Foreign exchange is a market, and in a market each trade has a “winner” and a “loser” in terms of the mark-out (as opposed to mark-up). It is nonsensical to suggest, as some have to me in the past, that everything needs to be “fairer” in that some firms should not make as much money as they do. This is the attitude of those primary schools where no child is a loser (or competitions are banned), and far away from the harsh reality of a global market where 90% of trades are done impersonally and, importantly, responsibility belongs with those making the decision to trade.
So I believe we need to stop the complaining – FX is also a very competitive industry and if you don’t like what one LP is making out of you, go to another. Just be prepared to accept at some stage, when the fourth LP is making “too much” that the problem may actually be your trading! It’s not as though there is a shortage of decent LPs out there (assuming you don’t need 10 in competition for every quote, in which case I think the complaining goes the other way).
One other factor I think needs to be taken into account here and that is market conditions. A lot of what I would term mediocre LPs are making good money because volatility is pretty low – they can take the trade and pretty much guarantee to bank a good chunk of the spread. Good LPs are doing this as well of course, but they also are there when things get busy.
Someone said to me last week they thought the first half of 2021 highlighted how the LPs (they used the word “banks”) were ripping clients off because they made so much money in that period. Luckily enough I have a strong relationship with the person in question so I could answer bluntly that the extra money was made through them assuming risk the clients didn’t want (and often panicked when trying to offload), it just so happens in riskier, more volatile markets that increased risk is reflected in larger P&L swings.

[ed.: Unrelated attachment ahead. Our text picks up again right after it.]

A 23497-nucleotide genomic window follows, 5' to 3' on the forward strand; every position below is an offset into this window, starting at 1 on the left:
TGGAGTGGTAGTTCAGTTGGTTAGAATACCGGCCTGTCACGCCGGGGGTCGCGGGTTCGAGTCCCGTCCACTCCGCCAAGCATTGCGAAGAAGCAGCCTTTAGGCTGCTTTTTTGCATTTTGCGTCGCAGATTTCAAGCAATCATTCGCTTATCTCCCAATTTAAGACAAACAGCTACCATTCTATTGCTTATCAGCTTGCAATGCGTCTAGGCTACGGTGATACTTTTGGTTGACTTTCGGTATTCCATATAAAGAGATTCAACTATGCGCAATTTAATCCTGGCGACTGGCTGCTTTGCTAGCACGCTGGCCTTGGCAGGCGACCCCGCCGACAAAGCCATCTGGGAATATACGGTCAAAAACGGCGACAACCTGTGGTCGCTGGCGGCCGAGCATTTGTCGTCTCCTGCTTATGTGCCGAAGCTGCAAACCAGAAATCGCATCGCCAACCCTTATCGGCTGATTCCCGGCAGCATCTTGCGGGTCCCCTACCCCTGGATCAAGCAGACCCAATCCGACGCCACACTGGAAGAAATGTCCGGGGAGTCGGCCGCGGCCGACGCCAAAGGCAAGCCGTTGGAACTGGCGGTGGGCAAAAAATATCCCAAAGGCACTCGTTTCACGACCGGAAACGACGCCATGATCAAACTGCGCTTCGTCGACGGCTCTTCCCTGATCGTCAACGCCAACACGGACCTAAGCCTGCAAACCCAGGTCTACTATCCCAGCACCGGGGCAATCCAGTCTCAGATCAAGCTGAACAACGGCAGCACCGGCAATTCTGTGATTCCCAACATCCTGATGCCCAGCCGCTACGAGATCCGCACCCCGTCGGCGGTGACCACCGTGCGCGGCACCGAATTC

The banks’ collective culture breakdown in the early years of this century has not helped in any when it comes to the relationship, but I would argue there was always a healthy scepticism in the relationship anyway (I have noted before how the client always thinks they are being “read” and the LP thinks the client “is everywhere”). What we don’t want now is for the scepticism to be fuelled by an entitlement attitude that says firms should not make money out of the business. It costs a lot of money to build and maintain a large FX business, this has to be found from somewhere, and usually it is a blend of an intelligent business model and skill when handling and adopting risk.
This is, in effect, all about trading, and I suppose this highlights the damage done to traders’ collective reputation by the chat room saga – you talk to some people are there is still a stigma about being a trader and someone who takes risk. This is an unhealthy attitude in my view, risk takers are vital to a healthy ecosystem, and it is to be hoped that I have just been unlucky in the make up of this particular sample set.
I continue to believe that the vast majority of clients think their service providers do a good job, although that is not to say that they wouldn’t appreciate a little more! That sais, a little more appreciate for the trading role and the assumption of risk by certain desks, individuals and institutions would not be a bad thing. For while markets are quiet now, they are unlikely to stay that way – and then those clients who have pushed too hard or gone their own route, will find out the hard way just how much value a decent trader can bring.